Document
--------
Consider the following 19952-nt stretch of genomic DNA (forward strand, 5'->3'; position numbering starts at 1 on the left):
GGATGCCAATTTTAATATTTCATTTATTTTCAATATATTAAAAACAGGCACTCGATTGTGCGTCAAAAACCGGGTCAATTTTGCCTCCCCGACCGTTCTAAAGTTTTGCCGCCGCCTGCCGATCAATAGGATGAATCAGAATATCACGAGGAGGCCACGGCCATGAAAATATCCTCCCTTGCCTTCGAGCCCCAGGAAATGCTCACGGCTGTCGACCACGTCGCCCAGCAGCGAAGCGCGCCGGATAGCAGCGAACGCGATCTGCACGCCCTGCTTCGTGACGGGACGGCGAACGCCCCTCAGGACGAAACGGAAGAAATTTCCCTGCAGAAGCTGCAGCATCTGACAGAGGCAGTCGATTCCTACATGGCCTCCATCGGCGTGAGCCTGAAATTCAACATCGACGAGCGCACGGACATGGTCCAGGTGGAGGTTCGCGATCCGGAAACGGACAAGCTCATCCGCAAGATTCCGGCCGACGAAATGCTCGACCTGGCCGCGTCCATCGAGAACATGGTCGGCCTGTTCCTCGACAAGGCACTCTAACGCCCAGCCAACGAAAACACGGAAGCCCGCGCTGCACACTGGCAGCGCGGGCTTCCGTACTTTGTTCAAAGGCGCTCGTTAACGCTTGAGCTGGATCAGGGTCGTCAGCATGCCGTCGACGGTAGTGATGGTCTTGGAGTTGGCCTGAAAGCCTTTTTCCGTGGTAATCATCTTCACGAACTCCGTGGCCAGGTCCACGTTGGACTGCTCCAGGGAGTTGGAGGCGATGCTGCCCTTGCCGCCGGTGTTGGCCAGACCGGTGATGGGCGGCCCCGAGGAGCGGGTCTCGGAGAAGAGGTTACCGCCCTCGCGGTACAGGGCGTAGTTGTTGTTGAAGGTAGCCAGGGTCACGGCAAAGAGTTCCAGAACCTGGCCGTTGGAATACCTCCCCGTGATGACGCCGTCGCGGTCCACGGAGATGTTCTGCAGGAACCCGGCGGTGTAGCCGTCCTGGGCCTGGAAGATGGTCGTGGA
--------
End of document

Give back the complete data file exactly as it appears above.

Consider the following 19952-nt stretch of genomic DNA (forward strand, 5'->3'; position numbering starts at 1 on the left):
GGATGCCAATTTTAATATTTCATTTATTTTCAATATATTAAAAACAGGCACTCGATTGTGCGTCAAAAACCGGGTCAATTTTGCCTCCCCGACCGTTCTAAAGTTTTGCCGCCGCCTGCCGATCAATAGGATGAATCAGAATATCACGAGGAGGCCACGGCCATGAAAATATCCTCCCTTGCCTTCGAGCCCCAGGAAATGCTCACGGCTGTCGACCACGTCGCCCAGCAGCGAAGCGCGCCGGATAGCAGCGAACGCGATCTGCACGCCCTGCTTCGTGACGGGACGGCGAACGCCCCTCAGGACGAAACGGAAGAAATTTCCCTGCAGAAGCTGCAGCATCTGACAGAGGCAGTCGATTCCTACATGGCCTCCATCGGCGTGAGCCTGAAATTCAACATCGACGAGCGCACGGACATGGTCCAGGTGGAGGTTCGCGATCCGGAAACGGACAAGCTCATCCGCAAGATTCCGGCCGACGAAATGCTCGACCTGGCCGCGTCCATCGAGAACATGGTCGGCCTGTTCCTCGACAAGGCACTCTAACGCCCAGCCAACGAAAACACGGAAGCCCGCGCTGCACACTGGCAGCGCGGGCTTCCGTACTTTGTTCAAAGGCGCTCGTTAACGCTTGAGCTGGATCAGGGTCGTCAGCATGCCGTCGACGGTAGTGATGGTCTTGGAGTTGGCCTGAAAGCCTTTTTCCGTGGTAATCATCTTCACGAACTCCGTGGCCAGGTCCACGTTGGACTGCTCCAGGGAGTTGGAGGCGATGCTGCCCTTGCCGCCGGTGTTGGCCAGACCGGTGATGGGCGGCCCCGAGGAGCGGGTCTCGGAGAAGAGGTTACCGCCCTCGCGGTACAGGGCGTAGTTGTTGTTGAAGGTAGCCAGGGTCACGGCAAAGAGTTCCAGAACCTGGCCGTTGGAATACCTCCCCGTGATGACGCCGTCGCGGTCCACGGAGATGTTCTGCAGGAACCCGGCGGTGTAGCCGTCCTGGGCCTGGAAGATGGTCGTGGA